Consumers are hesitant about returning to pre-lockdown eating-out habits but there are signs take-up of the government’s Eat Out To Help Out scheme may be strong, according to research by guest experience management expert HGEM.

The study reveals less than one-fifth (16%) of respondents are eating out as regularly as they used to, while one-quarter (25%) still don’t feel safe enough to eat out at all. Of the more than half of respondents that fell between those two extremes, almost one-third (30%) said they had become used to not eating out and weren’t really bothered about returning, while more than one-quarter (28%) had eaten out once or twice for the novelty but didn’t plan to return very often.

There was a strong gender influence in the figures, with women significantly more hesitant than men.

In terms of age, millennials emerged by far the most confident but, while confidence slides gradually with age, Generation Z bucked the trend and showed a similar profile to those in their 50s.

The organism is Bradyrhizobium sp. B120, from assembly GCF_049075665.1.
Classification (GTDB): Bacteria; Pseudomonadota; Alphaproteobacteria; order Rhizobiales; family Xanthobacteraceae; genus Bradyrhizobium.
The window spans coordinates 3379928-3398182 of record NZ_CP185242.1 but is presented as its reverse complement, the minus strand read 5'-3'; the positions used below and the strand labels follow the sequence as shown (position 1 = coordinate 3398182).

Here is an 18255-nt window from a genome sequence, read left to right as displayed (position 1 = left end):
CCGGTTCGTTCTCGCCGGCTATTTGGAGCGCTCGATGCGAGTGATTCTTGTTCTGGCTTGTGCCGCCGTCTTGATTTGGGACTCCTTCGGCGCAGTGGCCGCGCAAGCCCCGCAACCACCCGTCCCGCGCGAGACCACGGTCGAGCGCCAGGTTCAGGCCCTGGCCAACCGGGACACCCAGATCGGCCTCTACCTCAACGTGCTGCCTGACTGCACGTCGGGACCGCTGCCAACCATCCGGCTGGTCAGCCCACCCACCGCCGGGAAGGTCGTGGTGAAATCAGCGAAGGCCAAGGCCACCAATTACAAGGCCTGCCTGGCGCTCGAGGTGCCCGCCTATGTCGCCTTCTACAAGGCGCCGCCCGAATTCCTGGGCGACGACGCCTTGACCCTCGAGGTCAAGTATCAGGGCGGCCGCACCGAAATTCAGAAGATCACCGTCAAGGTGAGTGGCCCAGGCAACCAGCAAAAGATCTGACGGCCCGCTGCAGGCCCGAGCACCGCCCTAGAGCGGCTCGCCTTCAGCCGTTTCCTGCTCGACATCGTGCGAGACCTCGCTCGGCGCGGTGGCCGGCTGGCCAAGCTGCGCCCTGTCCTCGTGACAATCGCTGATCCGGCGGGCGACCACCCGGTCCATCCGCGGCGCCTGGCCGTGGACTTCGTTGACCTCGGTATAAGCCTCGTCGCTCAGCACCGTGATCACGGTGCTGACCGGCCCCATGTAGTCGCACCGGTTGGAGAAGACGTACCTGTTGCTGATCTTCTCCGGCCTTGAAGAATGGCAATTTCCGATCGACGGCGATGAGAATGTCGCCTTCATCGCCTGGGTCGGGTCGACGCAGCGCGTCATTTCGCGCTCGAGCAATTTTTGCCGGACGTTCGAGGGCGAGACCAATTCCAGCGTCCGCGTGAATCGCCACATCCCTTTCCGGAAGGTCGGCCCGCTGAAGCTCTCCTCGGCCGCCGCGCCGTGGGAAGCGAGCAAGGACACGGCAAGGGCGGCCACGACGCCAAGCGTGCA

However, almost half (48%) of respondents said they would “definitely” take advantage of the government’s Eat Out To Help Out scheme next month, with almost two-fifths (39%) “possibly” taking advantage.

HGEM managing director Steven Pike said: “Many operators will recognise the degree of hesitation expressed by our respondents. There’s a big group in the middle waiting to be tempted out. However, the statistics on likely take-up of Eat Out To Help Out suggest habits aren’t set in stone and people will come out if given a reason to do so. The age and gender profiles may signal to marketers where the greatest opportunities lie for conversion.”